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Issue 37 • March 2011

LIVE • COMMERCIAL

INTERNATIONA

• RECORDING • BROADCAST


LIVE SOUND.;;:

The State of Our Union Dave Swallow comments

T Youngsters who are willing to do sound, lights, merch, TM, drive, advance and baby-sit all in one convenient low cost package will dowell.

on hard times in the live sound

his year started to turn out like any other typical January does in the live industry. The usual flurry of emails, phone calls, MyFace and MicroBlogs are shooting in and out of voice and electronic mail boxes all over the place looking for the first signs of work. I for one have joined this hurried number in search of the elusive new gig. After finishing my two-year stint with La Roux back in December, I thought I'd put my feet up for a while and concentrate on the more homely matters that have been a little neglected during that time. Normally, this is the point of the year when there isn't a lot of work around anyway, and those who are working have normally picked up the gig months ago. I have been very lucky in the past and this year I was sensible and started making phone calls back in October and November. I managed to pick up a tour with a wonderful singer that started in December and they were going to be confirming dates in the New Year. But, as with a lot of things that have happened over the past couple of years, budget constraints forced the band to tour in January on their own, setting my plans for the year on an entirely different track. It's only our own arrogance and pride that make us think we have the next gig, but in a world without contracts, verbal agreements are only really worth the paper they are written on. I'm not bitter or upset that I'm not there - I'm just a little frustrated that I don't have any work.

industry ...

The last couple of years have been hard for many of us and I think this year could be a little harder. With the economic downturn in full swing for the third year, the disposable income, on which we so heavily rely, of the general public is rapidly drying up. Everyone I have spoken to over the last few weeks has said the same thing; it's a slow year, but there's lot's going on later in the year. One theory we have put together is that the festival season is now much longer than it use to be, and also incorporates more and more festivals. Eastern European countries have now opened their doors, and festivals are starting at the beginning of May, and going right through to the end of September. Coupled with that, the fees that artists can get have gone up significantly. The disposable income that the general public have is better spent going to festivals, seeing all the bands they want to see in one weekend, rather than spending it on individual shows. A band used to incorporate a few festivals in their tours, but now only incorporate a few of their own shows in between festivals and that is only to offset some of the costs of travel and wages. Management is taking cautious steps towards their artists' futures, whereas major labels are making major changes to their structures just to survive. Many of us think that the industry would be better off without the 'evil corporate' major labels. They've made their own mistakes and are now baring the brunt of this downturn in our industry. But where does this leave all of the hard working touring personnel? This year will be hard for a lot of us. Those with well established names will have the work they've always had and those youngsters who are willing to do sound, lights, merch, TM, drive, advance and baby-sit all in one convenient low cost package will do well. But, it's this rolling everything into one for a price that can't be beaten that will cause the most harm - without even realising. The intention is to get the band's music out there - and in the bigger picture, the band will do well and eventually earn enough money to pay you well, but this isn't always the case. This willingness to work for next to nothing delivers the biggest blow to the quality of the work we do because each part is spread so thin - although by no means always. Music will survive and it will always be on the road because each generation needs its voice. The question really is how will the quality survive? Have we had our Concorde moment? Is our industry now only about making the figures add up? Or is there still room for technological advances in sound technology, such as Ambisonics and proper 3D imaging to give audiences an experience they've never had before? How cool would that be? I think there is room for all of this within our budgets, but it falls on people like you and me to preserve the fastidious nature of the industry and not follow the cheaper option.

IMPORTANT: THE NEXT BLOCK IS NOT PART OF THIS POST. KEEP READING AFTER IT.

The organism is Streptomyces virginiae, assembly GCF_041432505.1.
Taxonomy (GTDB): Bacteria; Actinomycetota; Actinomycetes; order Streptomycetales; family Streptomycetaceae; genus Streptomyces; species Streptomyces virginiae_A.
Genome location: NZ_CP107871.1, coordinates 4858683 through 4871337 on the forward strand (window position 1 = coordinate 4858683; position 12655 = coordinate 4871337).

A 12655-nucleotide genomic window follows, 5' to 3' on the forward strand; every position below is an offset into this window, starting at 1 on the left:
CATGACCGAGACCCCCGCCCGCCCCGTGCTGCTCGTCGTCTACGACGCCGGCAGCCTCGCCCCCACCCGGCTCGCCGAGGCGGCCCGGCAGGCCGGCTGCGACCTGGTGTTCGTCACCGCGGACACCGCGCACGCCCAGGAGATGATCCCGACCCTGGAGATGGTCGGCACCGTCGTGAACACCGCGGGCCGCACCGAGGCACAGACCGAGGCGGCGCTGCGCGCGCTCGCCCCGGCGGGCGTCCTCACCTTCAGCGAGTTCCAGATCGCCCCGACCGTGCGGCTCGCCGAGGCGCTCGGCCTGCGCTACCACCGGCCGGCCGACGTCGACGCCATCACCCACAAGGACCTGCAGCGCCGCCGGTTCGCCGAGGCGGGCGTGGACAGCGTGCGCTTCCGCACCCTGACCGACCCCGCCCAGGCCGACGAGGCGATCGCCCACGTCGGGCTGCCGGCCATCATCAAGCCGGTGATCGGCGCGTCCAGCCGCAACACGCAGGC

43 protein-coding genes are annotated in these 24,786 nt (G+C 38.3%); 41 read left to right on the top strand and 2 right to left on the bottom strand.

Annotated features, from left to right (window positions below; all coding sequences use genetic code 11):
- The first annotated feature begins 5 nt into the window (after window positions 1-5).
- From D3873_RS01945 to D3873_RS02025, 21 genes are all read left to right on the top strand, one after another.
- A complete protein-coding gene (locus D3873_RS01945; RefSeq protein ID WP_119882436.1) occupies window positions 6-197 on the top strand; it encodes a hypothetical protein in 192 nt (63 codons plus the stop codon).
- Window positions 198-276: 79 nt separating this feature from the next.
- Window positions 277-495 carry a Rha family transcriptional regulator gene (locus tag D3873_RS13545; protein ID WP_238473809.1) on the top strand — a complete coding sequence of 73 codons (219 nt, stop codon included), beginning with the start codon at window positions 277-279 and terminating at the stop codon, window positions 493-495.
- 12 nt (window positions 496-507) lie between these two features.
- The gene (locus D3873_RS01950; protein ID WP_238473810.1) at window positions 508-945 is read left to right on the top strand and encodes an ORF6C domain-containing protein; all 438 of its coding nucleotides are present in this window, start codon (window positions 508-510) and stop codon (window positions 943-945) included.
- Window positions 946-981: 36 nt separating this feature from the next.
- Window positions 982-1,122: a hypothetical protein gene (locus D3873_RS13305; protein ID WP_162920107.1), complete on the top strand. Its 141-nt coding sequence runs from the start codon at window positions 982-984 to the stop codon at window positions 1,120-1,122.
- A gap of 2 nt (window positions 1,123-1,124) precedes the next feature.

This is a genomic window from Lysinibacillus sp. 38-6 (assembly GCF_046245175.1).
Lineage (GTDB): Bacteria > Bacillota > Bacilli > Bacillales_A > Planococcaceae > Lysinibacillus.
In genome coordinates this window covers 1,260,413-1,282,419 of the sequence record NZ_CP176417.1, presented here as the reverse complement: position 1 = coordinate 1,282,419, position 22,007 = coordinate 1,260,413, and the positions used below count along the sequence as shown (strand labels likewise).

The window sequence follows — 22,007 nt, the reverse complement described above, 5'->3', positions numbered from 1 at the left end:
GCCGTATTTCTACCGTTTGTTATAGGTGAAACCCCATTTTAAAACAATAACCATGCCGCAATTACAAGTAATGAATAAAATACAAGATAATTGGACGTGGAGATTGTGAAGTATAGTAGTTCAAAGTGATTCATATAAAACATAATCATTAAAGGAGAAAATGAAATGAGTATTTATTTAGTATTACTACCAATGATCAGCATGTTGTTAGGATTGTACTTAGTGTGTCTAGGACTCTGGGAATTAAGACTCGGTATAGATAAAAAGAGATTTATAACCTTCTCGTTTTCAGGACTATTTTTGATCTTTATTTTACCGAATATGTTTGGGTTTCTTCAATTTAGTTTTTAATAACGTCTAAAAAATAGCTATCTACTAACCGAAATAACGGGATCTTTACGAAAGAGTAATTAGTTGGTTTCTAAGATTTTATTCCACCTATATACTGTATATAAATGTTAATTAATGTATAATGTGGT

Dave Swallow is a 1S-year veteran FOH engineer who has worked with the likes of Amy Winehouse and La Roux

www.audioprointernational.com

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March 2011